United Park Services Inc. of Tampa, also bid on both beach concessions. President Alan Kahana said he established a Florida corporation in 2006 to provide food and beverage sales and rental services at Fort DeSoto Park and other venues. Kahana owns the Boneyard Restaurant, Czar, The Castle, Fuma Bella and Dirty Shame Pub in Tampa. He also operates four parking lots in Tampa.
Loggerhead’s Beach Café, owned by Robert and Sarah Kline, submitted bids on both beaches. Robert Kline has been the president of Dogology Inc. in Bradenton, a food concession company operating from Tampa to Key West since 1999.
For P.S. Beach Associates, Ioannis Menihtas, operator of Cafe on the Beach since 2004, and Tommy Vayias, operator since 2003 as subcontractor of PS Beach Association Inc., prepared the fourth proposal.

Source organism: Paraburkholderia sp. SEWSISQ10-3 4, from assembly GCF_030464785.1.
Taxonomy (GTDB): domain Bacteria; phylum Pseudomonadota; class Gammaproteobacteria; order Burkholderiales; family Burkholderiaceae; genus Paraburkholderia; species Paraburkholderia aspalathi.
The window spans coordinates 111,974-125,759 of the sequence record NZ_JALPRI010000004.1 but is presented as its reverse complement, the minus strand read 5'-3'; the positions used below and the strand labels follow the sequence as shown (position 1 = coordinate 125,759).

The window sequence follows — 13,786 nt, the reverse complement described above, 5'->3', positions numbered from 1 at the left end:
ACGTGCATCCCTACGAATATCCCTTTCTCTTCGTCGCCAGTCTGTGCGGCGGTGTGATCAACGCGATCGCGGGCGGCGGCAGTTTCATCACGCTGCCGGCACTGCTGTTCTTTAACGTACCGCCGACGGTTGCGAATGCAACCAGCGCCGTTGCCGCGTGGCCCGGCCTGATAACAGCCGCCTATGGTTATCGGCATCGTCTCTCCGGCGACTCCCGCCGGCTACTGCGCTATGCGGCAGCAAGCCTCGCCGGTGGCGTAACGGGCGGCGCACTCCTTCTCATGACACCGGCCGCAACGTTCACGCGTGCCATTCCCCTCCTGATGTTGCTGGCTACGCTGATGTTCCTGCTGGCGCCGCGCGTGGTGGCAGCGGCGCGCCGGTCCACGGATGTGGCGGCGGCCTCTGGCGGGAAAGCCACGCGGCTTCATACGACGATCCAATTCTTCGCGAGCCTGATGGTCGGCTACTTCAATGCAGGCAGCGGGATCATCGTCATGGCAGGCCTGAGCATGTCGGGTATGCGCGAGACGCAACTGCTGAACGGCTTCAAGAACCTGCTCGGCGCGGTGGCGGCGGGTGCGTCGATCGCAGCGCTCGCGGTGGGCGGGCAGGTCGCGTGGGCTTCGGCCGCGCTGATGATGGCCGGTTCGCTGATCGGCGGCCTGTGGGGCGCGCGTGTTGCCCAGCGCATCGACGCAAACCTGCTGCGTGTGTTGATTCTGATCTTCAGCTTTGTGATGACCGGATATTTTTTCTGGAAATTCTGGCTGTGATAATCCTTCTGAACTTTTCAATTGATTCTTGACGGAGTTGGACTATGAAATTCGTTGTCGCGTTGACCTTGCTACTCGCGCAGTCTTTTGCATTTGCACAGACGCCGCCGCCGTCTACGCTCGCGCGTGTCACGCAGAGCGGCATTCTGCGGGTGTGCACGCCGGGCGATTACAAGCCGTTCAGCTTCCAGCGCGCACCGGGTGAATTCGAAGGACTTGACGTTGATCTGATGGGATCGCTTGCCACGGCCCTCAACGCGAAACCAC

P.S. Beach Associates
P.S. Beach Associates was the only company to offer a fixed, monthly fee to the county. It proposed an annual gross fee of $326,400, with monthly installments of $27,200 and a five-year contract for which the county would receive reliable payments despite changes in the weather and economy.
P.S. Beach Associates did not propose many additional rentals, in part because it believes rental equipment such as bikes, scooters and kayaks are potential safety risks at the beach.
The company proposed to add food service in the gift shop, such as ice cream or pizza.
Vayias said the company’s strength is its food service. “We want to keep the locals happy and we want them to come out and get a nice meal and get served quickly,” he said.